CogSci Colloquium Talk: “Butterfly effects” in perceptual development


Prof. Pawan Sinha

Professor at Dept of Brain and Cognitive Sciences, MIT

Title: ‘Butterfly Effects’ in perceptual development
Day: Friday, 23rd of April 2021
Time: 6:00 PM (IST).

How might atypicalities in early perceptual development impact later proficiencies? We consider one sliver of what is likely to be a complex and multifaceted answer. In the specific context of children who have been treated for congenital blindness, we and others have found some consistent deficits in post-operative recognition performance. These deficits have typically been attributed to the pre-operative deprivation the children experienced during ‘sensitive periods’ of development. However, we suggest that there may be an additional factor at work: Differences in post-operative visual experiences of newly-sighted children relative to those of typically developing infants. These differences may skew early visual learning and lead to abnormalities in recognition processes. We call these ‘butterfly effects’ given that they involve potentially large consequences of small initial perturbations in visual experience. Such hypothesized butterfly effects have relevance for three goals – accounting for observed deficits in newly-sighted children, understanding why some aspects of normal visual development unfold in the way they do, and formulating effective training regimens for computational vision systems.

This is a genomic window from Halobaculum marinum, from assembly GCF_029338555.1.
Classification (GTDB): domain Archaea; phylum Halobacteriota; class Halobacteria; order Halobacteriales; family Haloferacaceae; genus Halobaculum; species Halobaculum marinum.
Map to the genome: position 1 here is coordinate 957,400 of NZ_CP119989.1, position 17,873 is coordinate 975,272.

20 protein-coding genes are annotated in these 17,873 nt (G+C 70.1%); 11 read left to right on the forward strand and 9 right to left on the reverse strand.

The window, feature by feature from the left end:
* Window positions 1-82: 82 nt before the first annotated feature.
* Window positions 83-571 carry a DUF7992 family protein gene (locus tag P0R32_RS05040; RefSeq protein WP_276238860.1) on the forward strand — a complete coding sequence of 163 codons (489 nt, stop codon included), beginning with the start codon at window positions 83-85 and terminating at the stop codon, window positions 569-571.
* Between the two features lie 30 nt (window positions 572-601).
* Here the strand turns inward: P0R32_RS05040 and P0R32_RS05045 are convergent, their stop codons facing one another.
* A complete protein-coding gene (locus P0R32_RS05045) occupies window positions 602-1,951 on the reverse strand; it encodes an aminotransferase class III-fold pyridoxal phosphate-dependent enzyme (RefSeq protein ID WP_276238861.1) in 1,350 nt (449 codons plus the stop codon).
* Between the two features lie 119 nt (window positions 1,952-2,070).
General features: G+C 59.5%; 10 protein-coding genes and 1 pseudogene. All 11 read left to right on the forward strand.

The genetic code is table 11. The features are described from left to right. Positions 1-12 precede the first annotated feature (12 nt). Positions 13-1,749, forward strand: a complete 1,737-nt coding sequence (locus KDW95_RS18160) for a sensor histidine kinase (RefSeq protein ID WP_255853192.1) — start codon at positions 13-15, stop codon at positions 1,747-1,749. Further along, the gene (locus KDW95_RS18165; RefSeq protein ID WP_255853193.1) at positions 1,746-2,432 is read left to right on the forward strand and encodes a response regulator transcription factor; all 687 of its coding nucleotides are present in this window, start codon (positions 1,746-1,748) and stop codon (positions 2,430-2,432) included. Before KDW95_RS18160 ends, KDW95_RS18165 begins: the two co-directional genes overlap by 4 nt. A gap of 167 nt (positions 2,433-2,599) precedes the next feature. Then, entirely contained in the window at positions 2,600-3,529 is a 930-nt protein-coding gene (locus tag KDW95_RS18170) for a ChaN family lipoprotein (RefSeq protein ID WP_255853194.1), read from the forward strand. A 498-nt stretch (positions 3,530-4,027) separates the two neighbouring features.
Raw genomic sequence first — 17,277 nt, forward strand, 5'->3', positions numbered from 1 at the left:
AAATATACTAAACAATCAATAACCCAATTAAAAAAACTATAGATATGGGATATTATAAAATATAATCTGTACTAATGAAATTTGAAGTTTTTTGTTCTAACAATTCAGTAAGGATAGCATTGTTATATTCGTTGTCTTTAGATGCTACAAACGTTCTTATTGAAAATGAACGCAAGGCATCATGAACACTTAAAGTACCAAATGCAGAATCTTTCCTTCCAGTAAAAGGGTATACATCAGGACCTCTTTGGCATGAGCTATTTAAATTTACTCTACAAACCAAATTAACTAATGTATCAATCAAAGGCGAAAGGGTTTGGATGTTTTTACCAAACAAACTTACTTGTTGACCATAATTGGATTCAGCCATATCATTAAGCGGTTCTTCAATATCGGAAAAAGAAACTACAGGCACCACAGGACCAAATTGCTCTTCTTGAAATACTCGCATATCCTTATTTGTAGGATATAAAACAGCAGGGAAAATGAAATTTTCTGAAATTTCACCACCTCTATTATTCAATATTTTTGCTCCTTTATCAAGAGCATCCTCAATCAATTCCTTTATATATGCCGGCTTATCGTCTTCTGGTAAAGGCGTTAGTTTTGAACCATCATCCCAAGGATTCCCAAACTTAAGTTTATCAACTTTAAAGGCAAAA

About the Speaker
Prof. Pawan Sinha is a Professor of Vision and Computational Neuroscience in the Department of Brain and Cognitive Sciences at Massachusetts Institute of Technology. Using a combination of experimental and computational modelling techniques, research in Pawan’s laboratory focuses
on understanding how the human brain learns to recognize objects through visual experience and how objects are encoded in memory. Prof. Sinha is also the recipient of multiple awards.